A 6½-story car vending machine structure will not tower over Short Pump anytime soon.
National used-car retailer Carvana has withdrawn its request to build a 71-foot glass-and-steel tower that it calls the world’s first-ever “car vending machine” on land beside Tom Leonard’s Farmers Market along Interstate 64.
A required rezoning and provisional use permit were to be considered at last night’s meeting of the Henrico County Planning Commission, but in a letter to the county dated Dec. 6, Carvana said it was withdrawing the requests due to an inability to secure a deal for the property.
The upstart company’s tower would have been within a mile of incumbent used-car giant CarMax’s original location on West Broad Street, on the opposite side of the I-64 interchange.
In the letter to county planning director Joe Emerson, Bret Sassenberg, senior director of real estate and development for Carvana, said: “We are disappointed that we couldn’t make the real estate deal work on this site in Short Pump.”
“That said, the enthusiasm we continue to see from customers in the Greater Richmond area for a whole new way to buy a car has us excitedly looking for another site that will work for everyone involved.”
Reached Thursday, Sassenberg said the deal was stymied by disagreement among members of a property owners association for Tom Leonard Drive. That group, called the Brookriver Association, consists of owners of about 10 properties along Tom Leonard Drive, including the Candlewood Suites Hotel adjacent to the site and the Pier 1 retail center closer to Broad Street.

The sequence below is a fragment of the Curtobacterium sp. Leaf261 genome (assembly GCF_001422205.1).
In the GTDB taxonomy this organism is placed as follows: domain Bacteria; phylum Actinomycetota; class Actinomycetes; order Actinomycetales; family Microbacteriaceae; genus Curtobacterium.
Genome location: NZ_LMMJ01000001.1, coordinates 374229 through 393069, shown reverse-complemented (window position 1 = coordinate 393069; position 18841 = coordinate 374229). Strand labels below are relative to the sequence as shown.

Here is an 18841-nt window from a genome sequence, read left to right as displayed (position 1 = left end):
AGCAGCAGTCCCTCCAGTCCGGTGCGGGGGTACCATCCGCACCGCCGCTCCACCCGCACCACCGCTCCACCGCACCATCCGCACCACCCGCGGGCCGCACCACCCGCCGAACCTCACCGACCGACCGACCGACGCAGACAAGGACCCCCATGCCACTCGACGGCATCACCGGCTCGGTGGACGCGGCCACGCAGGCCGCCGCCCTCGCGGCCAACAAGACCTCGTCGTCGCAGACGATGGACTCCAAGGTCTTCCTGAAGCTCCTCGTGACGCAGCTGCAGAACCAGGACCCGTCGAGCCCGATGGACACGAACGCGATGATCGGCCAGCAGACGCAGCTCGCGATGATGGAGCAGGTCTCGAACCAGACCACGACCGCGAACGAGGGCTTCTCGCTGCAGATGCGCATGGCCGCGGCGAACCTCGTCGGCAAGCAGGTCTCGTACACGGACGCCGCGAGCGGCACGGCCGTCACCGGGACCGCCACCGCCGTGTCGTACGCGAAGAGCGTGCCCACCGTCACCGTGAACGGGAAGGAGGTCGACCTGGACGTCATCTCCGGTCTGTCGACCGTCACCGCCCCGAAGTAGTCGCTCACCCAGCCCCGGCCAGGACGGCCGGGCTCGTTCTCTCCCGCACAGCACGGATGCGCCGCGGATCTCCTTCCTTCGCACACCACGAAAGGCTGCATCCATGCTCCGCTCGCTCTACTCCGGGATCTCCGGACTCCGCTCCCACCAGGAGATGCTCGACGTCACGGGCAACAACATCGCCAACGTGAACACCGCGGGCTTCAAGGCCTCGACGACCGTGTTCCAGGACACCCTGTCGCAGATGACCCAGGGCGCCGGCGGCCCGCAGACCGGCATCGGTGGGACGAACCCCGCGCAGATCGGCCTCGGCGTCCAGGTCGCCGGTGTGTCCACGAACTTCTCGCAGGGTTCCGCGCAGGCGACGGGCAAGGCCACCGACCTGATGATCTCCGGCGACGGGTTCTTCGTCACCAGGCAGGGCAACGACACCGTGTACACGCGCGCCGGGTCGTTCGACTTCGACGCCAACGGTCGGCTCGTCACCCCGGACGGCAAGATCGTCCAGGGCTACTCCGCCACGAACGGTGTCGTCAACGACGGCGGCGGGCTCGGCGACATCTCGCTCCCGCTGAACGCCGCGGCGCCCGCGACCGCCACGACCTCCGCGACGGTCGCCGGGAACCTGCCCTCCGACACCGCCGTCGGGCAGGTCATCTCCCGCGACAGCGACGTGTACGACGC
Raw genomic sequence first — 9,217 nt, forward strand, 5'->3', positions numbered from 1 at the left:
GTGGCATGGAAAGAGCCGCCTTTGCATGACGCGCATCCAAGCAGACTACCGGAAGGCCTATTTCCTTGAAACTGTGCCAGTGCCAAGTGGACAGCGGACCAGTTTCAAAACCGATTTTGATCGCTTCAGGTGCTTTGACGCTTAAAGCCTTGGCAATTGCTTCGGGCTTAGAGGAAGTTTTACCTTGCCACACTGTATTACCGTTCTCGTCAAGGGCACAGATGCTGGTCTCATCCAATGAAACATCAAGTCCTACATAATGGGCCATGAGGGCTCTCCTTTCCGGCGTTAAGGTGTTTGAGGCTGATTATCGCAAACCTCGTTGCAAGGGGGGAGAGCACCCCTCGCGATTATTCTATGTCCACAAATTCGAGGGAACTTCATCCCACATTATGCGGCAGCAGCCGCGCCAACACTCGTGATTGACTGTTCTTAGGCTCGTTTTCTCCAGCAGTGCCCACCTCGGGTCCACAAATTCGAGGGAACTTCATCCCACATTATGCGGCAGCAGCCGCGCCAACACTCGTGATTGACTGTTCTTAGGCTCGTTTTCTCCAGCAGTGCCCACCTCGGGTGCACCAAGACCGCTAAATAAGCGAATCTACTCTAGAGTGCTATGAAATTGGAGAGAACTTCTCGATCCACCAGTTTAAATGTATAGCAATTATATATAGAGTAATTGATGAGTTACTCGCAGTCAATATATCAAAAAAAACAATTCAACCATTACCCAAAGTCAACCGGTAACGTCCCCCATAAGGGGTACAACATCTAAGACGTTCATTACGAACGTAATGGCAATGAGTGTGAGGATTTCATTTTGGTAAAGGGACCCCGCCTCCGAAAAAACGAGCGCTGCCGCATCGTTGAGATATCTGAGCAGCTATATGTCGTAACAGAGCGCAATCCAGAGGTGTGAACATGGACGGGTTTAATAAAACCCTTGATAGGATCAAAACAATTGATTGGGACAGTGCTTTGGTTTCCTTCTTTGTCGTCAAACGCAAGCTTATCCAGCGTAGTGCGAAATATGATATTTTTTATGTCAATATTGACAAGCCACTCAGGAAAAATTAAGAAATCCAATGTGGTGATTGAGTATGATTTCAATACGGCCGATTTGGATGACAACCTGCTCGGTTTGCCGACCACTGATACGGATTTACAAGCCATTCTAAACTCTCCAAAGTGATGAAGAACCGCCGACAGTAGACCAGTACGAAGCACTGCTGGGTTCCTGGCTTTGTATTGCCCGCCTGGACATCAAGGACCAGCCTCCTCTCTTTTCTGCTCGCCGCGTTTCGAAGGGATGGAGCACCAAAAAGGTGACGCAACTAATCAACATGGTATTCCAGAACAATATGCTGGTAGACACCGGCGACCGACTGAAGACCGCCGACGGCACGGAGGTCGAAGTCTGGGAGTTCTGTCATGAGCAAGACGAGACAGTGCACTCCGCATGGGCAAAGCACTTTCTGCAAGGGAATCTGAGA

Owners of those properties had emailed the county expressing concerns with the proposed project, which would have built an 8,200-square-foot “auto fulfillment center” for the national retailer, which offers shop-at-home car buying without needing to visit a dealership. Customers could elect to pick up their purchases at the center instead of having them delivered.
Sassenberg said agreement from neighboring property owners couldn’t be reached by Tom Leonard, who formed the association and owns the property through an entity called G3 Investments LLC, which purchased the 6.2-acre farmers market property in 2002 for $1.5 million. The Carvana facility would have been built on a 1.3-acre portion of that property.
“There were members of the association that felt that it was being rushed, so they couldn’t get to a vote on the use, which would be part of their association obligations and rights,” Sassenberg said. “We need to find a site that we can move on quicker. Unfortunately, Mr. Leonard couldn’t come back with the vote.”